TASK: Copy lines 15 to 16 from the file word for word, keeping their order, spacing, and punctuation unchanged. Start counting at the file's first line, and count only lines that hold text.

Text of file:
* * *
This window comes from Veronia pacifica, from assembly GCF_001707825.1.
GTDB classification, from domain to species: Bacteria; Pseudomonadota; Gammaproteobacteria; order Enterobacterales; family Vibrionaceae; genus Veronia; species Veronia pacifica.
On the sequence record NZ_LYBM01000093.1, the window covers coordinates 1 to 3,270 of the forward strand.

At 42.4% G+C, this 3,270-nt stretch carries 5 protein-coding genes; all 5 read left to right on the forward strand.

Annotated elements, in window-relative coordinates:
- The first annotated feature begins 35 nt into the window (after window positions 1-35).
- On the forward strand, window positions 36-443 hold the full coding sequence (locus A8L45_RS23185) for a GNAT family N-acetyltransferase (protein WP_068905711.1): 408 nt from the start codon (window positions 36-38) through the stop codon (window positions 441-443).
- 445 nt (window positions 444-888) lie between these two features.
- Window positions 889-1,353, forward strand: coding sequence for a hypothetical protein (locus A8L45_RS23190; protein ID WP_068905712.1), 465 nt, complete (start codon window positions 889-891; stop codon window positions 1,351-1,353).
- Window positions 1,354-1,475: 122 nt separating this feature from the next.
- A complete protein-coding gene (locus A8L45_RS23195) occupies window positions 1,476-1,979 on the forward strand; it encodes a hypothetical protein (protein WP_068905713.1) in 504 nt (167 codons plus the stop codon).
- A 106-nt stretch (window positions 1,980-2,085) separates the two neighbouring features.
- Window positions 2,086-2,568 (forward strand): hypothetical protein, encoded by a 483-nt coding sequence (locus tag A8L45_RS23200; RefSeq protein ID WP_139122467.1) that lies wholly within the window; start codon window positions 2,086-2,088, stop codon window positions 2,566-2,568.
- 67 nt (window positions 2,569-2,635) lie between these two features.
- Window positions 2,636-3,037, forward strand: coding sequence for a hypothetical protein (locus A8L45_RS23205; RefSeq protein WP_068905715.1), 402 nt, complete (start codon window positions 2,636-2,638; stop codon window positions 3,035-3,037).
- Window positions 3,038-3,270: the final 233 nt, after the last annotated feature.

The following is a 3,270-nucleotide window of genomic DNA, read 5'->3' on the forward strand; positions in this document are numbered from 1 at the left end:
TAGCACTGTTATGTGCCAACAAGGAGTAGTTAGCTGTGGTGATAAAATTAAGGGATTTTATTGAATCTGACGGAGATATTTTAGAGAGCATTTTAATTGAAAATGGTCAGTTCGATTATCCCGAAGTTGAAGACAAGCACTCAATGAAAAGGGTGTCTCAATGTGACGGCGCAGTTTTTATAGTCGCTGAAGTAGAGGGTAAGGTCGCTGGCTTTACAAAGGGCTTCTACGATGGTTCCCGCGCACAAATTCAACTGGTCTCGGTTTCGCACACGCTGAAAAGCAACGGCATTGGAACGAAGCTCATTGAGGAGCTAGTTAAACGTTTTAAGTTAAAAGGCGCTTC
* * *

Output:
- Window positions 2,636-3,037, forward strand: coding sequence for a hypothetical protein (locus A8L45_RS23205; RefSeq protein WP_068905715.1), 402 nt, complete (start codon window positions 2,636-2,638; stop codon window positions 3,035-3,037).
- Window positions 3,038-3,270: the final 233 nt, after the last annotated feature.